Day 2, April 15 - Presentations

Title

Design and Control of EMG Supported Pneumatic Actuated Balance Board

Start Date

15-4-2020 1:00 PM

End Date

15-4-2020 3:00 PM

Publisher

University of Tennessee at Chattanooga

Place of Publication

Chattanooga (Tenn.)

Abstract

Defecits in motor control are common in individuals with chronic low back pain. However, traditional methods of measuring deficient motor control rely on intrinsically generated movements which may limit the generalizability of the findings. This project aims at addressing this limitation by adapting a novel pneumatic balance board to accommodate a seated individual to specifically test for responses of the lumbopelvic musculature to externally generated forces. This novel method of measuring motor control will give us key insights on how individuals with chronic low back pain adapt to their environment and overcome external perturbations. The first major aim of our study is to adapt our previously eveloped balance board from one which accepts only standing individuals to one which will accommodate individuals in seating (thus eliminating the proprioceptive and balance influences of the hips, knees, and ankles). Next, we plan on validating our board against a gold-standard laser measurement system. Finally, for our third aim we will perform a small case series on asymptomatic individuals in order to assess the differences in motor control between a static balance system and our dynamic balance board. The results from this study will provide pilot data to apply for larger, extramural grants to assess the changes in motor control in individuals with chronic low back pain during the performance of dynamic sitting tasks.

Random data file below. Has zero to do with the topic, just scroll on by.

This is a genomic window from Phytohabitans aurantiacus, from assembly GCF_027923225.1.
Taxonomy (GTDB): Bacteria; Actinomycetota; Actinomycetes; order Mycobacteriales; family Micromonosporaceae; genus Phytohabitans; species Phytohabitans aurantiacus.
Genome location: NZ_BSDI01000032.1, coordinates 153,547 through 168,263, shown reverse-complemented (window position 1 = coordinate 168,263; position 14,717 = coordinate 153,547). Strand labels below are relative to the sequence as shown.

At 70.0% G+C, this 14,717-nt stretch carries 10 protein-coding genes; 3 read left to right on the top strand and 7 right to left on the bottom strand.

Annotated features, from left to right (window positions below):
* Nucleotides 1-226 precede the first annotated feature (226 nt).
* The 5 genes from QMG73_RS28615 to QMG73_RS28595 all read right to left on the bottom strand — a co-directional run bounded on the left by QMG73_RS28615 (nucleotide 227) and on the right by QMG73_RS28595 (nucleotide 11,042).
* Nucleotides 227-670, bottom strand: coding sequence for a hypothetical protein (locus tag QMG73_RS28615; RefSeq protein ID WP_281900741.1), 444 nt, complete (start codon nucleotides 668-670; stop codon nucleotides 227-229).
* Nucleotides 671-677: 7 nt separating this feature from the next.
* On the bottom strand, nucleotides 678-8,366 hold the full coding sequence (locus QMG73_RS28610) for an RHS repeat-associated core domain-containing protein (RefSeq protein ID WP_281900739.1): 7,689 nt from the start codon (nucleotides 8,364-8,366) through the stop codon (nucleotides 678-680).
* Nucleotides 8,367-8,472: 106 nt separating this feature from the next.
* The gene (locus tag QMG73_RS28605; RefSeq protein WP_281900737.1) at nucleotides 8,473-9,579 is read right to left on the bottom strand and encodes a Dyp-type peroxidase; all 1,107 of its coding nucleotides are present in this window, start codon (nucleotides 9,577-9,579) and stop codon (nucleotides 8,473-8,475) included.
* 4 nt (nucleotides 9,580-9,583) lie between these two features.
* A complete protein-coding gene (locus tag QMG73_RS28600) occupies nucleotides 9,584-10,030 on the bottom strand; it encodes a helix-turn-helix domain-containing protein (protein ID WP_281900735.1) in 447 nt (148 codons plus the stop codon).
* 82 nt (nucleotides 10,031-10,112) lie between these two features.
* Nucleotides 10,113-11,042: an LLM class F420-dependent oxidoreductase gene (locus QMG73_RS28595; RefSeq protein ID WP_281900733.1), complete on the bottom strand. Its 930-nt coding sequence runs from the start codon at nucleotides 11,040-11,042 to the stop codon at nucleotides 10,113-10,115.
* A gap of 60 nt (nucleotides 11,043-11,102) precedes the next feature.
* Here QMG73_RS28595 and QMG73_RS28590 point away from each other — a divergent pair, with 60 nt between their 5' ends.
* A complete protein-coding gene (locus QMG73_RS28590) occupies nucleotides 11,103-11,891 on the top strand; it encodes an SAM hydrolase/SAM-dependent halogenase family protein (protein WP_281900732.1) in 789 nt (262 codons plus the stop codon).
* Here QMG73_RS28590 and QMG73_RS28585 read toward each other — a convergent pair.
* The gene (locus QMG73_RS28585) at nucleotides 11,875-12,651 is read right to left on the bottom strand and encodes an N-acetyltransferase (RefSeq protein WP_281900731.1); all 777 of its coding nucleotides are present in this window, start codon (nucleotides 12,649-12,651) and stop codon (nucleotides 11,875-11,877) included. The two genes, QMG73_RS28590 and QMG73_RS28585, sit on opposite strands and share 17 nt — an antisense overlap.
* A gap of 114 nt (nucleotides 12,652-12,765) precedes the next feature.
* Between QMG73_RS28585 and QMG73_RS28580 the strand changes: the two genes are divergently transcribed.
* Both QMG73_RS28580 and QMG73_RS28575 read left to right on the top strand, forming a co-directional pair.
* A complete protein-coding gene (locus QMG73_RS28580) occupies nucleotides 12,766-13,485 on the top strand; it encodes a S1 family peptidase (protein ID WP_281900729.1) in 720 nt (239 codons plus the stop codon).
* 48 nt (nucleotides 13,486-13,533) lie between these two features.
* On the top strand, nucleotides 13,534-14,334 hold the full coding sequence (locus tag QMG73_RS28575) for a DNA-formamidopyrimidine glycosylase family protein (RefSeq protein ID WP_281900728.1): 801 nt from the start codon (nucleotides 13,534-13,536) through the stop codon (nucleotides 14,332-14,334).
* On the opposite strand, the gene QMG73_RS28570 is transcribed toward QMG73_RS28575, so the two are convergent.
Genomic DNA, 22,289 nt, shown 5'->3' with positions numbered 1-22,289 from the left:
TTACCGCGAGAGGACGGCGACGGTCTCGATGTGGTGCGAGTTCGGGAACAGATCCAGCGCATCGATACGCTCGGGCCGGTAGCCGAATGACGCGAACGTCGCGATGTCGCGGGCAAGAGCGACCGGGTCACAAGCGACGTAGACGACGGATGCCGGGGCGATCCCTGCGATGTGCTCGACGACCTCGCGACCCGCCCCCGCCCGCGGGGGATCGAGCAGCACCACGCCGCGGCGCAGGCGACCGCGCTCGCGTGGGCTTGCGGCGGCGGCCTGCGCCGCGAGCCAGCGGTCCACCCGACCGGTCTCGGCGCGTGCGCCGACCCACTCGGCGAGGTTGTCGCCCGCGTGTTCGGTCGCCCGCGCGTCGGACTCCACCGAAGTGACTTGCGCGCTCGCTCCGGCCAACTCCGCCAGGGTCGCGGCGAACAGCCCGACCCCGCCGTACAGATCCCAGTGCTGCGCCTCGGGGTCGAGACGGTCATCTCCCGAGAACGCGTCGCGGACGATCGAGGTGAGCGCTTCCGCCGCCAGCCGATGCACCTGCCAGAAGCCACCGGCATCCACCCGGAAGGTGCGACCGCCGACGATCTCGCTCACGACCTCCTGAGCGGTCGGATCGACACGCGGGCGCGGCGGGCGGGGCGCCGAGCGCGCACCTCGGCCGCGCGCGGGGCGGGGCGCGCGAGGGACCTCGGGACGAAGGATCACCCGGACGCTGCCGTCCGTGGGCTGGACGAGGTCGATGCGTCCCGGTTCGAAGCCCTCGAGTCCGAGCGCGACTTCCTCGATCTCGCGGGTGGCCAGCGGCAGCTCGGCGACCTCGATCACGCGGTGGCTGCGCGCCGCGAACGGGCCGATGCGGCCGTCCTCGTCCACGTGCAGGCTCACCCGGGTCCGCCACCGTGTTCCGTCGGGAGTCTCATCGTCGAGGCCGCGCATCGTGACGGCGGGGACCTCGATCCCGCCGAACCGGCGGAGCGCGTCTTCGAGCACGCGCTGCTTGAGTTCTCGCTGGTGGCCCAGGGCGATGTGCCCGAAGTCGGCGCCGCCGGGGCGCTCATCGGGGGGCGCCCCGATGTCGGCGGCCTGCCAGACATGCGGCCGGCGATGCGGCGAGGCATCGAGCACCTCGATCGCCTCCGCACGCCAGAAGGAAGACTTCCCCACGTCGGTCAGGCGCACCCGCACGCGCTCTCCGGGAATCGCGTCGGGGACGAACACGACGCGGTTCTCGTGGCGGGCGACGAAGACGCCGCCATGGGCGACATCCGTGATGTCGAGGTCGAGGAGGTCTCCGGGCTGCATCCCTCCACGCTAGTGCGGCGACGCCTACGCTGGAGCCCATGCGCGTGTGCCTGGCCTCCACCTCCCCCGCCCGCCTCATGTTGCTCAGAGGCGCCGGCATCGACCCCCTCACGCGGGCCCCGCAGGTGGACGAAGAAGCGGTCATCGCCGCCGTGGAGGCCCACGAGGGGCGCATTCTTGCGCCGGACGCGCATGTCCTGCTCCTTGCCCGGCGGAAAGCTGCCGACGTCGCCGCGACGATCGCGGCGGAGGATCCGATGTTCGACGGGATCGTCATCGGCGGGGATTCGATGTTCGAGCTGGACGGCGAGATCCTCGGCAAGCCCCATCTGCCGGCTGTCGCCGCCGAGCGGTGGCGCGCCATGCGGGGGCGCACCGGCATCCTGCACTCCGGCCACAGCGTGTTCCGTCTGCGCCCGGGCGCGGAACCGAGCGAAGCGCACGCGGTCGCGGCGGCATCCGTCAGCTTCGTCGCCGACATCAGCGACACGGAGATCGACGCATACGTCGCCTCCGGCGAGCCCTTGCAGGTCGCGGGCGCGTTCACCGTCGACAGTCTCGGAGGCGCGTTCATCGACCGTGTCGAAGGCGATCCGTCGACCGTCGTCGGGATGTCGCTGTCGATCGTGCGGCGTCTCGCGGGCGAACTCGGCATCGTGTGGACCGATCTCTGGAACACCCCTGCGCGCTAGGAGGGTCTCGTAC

Date

4-15-2020

Document Type

presentations

Language

English

Rights

http://rightsstatements.org/vocab/InC/1.0/

License

http://creativecommons.org/licenses/by-nc-nd/4.0/

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Apr 15th, 1:00 PM Apr 15th, 3:00 PM

Design and Control of EMG Supported Pneumatic Actuated Balance Board

Defecits in motor control are common in individuals with chronic low back pain. However, traditional methods of measuring deficient motor control rely on intrinsically generated movements which may limit the generalizability of the findings. This project aims at addressing this limitation by adapting a novel pneumatic balance board to accommodate a seated individual to specifically test for responses of the lumbopelvic musculature to externally generated forces. This novel method of measuring motor control will give us key insights on how individuals with chronic low back pain adapt to their environment and overcome external perturbations. The first major aim of our study is to adapt our previously eveloped balance board from one which accepts only standing individuals to one which will accommodate individuals in seating (thus eliminating the proprioceptive and balance influences of the hips, knees, and ankles). Next, we plan on validating our board against a gold-standard laser measurement system. Finally, for our third aim we will perform a small case series on asymptomatic individuals in order to assess the differences in motor control between a static balance system and our dynamic balance board. The results from this study will provide pilot data to apply for larger, extramural grants to assess the changes in motor control in individuals with chronic low back pain during the performance of dynamic sitting tasks.